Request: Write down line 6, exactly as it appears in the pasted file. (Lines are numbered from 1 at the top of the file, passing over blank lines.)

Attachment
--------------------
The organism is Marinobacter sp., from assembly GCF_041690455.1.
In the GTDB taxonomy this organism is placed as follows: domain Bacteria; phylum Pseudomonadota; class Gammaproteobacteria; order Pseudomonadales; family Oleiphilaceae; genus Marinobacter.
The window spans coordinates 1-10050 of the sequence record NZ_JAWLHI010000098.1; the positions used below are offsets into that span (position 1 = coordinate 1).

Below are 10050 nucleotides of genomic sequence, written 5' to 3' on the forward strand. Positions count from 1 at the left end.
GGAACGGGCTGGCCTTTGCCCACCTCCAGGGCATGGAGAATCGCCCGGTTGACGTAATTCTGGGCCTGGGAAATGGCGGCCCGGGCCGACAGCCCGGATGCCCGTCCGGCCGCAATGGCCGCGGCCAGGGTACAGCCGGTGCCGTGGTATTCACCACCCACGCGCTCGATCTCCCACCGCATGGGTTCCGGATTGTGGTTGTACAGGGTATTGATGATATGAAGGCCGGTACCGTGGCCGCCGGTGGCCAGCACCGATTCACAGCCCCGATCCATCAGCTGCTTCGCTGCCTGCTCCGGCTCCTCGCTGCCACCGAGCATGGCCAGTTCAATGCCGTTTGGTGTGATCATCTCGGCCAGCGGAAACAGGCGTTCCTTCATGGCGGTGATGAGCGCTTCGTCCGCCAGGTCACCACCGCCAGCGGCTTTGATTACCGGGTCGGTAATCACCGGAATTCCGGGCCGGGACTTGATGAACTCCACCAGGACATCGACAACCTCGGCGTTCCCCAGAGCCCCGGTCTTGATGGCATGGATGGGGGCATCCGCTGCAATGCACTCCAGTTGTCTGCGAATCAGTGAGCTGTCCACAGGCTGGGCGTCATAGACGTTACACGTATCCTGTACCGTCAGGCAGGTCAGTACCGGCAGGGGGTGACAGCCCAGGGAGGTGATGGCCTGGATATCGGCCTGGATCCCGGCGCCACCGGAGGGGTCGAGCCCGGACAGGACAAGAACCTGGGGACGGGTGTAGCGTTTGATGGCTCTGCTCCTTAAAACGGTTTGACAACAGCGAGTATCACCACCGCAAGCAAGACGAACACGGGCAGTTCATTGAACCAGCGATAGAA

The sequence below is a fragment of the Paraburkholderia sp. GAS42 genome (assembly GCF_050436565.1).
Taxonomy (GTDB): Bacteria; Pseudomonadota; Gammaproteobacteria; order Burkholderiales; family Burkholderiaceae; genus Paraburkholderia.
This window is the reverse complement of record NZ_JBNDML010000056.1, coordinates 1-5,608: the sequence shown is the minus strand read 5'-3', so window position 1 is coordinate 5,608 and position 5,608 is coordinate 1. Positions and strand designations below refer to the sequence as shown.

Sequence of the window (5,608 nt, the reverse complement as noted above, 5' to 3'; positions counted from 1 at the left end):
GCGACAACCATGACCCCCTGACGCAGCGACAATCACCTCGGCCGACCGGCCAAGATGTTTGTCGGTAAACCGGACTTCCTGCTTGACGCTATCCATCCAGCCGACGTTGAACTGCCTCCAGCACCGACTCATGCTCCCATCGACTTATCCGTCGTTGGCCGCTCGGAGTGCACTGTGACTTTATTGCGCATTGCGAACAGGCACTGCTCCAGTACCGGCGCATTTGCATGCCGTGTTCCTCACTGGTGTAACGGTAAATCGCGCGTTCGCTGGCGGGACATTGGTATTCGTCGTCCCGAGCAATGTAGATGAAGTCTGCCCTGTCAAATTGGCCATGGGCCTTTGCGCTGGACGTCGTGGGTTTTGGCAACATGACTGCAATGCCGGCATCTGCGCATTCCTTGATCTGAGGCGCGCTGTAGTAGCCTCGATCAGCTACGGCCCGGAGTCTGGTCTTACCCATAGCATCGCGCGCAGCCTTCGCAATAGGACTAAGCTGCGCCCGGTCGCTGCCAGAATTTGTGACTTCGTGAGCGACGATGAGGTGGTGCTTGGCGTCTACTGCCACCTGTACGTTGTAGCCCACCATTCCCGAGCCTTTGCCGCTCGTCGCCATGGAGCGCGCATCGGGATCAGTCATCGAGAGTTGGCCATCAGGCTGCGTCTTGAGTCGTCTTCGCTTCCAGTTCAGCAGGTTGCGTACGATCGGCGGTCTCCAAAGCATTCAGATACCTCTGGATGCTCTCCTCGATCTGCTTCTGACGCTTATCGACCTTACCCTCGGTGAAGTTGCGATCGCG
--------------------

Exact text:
The sequence below is a fragment of the Paraburkholderia sp. GAS42 genome (assembly GCF_050436565.1).